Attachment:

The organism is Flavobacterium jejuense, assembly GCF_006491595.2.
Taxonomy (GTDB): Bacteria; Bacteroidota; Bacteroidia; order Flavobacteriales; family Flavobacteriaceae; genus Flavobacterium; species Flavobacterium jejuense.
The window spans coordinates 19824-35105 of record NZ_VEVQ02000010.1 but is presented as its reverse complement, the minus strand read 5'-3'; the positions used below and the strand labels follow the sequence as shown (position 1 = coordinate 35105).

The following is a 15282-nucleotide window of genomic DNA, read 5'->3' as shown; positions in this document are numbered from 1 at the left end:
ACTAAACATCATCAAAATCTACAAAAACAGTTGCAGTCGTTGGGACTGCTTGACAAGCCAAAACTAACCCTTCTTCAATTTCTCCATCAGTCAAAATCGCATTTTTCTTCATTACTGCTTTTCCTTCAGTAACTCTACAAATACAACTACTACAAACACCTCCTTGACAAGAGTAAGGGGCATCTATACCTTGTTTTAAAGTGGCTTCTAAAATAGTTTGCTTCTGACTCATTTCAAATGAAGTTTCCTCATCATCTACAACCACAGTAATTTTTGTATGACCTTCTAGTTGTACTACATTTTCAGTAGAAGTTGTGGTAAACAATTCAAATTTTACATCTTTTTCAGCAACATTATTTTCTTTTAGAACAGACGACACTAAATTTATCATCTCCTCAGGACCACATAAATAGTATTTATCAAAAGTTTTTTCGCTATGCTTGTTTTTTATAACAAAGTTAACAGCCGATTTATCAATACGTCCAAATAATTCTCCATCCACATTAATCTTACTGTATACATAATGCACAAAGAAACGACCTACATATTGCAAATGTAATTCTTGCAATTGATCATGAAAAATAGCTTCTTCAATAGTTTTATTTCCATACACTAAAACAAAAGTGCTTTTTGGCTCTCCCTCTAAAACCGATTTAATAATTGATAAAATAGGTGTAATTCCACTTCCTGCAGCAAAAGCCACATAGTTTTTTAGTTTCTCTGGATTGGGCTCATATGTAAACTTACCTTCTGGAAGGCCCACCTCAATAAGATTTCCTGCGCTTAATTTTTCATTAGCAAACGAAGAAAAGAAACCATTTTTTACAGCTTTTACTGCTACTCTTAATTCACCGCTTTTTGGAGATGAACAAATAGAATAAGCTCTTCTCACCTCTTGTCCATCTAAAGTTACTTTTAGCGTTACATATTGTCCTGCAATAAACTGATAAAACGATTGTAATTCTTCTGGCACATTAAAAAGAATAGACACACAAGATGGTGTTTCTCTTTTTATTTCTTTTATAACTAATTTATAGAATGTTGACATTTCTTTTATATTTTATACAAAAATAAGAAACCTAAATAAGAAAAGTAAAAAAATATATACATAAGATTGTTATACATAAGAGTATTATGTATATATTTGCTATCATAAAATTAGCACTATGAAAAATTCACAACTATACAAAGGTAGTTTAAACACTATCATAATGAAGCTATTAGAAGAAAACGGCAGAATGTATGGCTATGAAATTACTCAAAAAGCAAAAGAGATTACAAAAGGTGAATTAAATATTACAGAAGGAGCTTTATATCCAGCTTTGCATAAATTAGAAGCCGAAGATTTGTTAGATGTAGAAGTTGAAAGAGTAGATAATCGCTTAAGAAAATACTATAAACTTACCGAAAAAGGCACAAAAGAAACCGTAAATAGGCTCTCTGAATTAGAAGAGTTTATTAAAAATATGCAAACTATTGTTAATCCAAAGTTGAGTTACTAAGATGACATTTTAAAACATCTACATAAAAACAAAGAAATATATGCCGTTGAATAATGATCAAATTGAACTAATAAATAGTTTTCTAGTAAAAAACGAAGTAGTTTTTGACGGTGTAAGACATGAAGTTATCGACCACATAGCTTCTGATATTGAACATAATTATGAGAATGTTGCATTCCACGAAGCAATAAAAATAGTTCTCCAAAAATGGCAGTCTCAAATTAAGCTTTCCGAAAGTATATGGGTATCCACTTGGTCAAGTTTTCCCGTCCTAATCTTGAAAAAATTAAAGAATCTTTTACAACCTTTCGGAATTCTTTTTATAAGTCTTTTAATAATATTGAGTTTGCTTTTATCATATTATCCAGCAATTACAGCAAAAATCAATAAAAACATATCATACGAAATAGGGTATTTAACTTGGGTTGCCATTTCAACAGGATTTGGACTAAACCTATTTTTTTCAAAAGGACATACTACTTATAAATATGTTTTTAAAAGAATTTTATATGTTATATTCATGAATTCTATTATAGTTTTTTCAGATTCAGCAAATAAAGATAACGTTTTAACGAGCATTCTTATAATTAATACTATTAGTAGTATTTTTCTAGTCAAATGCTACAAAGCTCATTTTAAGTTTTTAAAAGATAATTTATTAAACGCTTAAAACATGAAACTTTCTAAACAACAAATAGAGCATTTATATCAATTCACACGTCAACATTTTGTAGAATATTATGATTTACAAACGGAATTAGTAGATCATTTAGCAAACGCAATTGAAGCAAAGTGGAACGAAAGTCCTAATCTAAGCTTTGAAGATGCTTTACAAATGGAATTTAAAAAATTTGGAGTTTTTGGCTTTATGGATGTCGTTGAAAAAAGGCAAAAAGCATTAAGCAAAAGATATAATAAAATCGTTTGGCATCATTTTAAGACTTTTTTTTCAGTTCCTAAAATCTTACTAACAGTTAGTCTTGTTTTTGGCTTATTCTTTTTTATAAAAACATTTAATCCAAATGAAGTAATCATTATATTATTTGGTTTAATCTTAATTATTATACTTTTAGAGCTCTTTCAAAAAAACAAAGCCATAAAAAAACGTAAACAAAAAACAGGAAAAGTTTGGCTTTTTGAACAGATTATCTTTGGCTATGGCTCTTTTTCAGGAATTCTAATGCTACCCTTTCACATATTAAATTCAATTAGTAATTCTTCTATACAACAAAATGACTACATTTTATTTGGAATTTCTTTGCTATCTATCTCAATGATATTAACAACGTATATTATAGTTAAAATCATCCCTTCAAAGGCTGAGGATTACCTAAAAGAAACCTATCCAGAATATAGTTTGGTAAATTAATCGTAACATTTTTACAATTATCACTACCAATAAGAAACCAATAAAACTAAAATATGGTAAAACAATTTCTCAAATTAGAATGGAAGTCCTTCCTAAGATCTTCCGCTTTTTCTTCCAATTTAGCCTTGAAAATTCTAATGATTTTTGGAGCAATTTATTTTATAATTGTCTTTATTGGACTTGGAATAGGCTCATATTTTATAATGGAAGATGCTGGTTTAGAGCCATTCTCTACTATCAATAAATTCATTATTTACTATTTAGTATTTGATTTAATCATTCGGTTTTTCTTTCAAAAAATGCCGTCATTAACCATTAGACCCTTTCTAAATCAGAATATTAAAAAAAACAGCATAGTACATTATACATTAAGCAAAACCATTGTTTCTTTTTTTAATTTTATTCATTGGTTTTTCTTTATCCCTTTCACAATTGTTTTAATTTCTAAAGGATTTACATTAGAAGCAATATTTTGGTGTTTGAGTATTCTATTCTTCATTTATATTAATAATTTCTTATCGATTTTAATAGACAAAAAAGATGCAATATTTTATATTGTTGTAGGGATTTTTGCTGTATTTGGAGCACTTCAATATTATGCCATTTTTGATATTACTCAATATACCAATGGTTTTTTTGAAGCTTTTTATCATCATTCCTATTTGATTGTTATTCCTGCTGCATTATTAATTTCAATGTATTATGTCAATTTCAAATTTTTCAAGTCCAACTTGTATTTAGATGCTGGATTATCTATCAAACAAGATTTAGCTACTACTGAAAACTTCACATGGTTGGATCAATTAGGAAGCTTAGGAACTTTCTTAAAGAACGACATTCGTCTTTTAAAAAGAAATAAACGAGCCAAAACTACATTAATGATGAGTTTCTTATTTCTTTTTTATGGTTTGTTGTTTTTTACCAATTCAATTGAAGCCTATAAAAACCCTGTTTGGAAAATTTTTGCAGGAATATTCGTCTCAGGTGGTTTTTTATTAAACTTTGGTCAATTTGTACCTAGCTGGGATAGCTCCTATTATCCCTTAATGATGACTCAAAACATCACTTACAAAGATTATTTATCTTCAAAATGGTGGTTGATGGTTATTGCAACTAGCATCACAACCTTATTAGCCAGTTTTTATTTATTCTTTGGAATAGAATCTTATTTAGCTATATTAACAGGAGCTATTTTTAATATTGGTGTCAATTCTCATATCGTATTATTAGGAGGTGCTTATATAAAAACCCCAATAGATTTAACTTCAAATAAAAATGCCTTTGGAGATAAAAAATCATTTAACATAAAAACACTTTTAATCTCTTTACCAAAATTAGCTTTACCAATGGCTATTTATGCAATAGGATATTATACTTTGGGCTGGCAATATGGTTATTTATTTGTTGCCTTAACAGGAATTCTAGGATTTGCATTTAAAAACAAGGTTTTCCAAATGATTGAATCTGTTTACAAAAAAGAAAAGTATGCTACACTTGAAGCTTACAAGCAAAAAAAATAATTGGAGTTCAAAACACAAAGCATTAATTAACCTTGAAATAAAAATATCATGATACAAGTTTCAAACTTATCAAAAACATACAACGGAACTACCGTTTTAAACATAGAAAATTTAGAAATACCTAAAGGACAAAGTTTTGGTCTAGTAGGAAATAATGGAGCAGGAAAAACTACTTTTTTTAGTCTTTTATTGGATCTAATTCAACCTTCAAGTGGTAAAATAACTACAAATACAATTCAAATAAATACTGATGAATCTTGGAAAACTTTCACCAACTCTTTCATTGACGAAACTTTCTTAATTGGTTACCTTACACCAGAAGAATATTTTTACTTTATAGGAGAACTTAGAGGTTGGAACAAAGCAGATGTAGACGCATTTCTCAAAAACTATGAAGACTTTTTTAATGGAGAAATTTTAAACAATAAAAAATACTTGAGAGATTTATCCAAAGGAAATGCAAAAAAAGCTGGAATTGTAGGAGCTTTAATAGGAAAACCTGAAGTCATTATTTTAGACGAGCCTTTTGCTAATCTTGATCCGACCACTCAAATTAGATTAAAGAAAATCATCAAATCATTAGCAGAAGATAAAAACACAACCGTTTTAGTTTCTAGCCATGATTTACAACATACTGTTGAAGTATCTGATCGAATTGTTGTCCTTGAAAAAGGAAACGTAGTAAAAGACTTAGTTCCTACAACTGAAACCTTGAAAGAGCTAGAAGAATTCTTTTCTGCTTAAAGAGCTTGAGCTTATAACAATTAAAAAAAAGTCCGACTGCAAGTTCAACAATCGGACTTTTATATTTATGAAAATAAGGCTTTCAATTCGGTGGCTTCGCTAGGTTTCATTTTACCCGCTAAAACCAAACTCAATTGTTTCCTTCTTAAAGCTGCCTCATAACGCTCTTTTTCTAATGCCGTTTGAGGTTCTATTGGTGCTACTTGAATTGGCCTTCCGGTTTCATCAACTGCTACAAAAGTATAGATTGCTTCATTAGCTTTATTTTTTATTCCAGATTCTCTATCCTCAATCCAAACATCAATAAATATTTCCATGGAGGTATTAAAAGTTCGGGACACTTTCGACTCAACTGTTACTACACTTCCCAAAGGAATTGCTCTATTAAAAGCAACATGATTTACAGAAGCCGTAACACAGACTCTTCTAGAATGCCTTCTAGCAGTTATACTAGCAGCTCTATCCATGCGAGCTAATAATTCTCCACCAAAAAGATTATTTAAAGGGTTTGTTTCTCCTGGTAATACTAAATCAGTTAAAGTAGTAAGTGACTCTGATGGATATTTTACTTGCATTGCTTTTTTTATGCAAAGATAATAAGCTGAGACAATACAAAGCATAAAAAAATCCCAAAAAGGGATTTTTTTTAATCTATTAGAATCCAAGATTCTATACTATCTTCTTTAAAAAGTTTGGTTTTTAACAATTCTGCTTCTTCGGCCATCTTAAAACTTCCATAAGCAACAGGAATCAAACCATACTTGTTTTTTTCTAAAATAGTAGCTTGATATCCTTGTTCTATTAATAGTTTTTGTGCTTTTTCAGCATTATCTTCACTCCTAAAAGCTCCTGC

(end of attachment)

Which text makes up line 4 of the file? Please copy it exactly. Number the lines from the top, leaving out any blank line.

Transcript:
The following is a 15282-nucleotide window of genomic DNA, read 5'->3' as shown; positions in this document are numbered from 1 at the left end: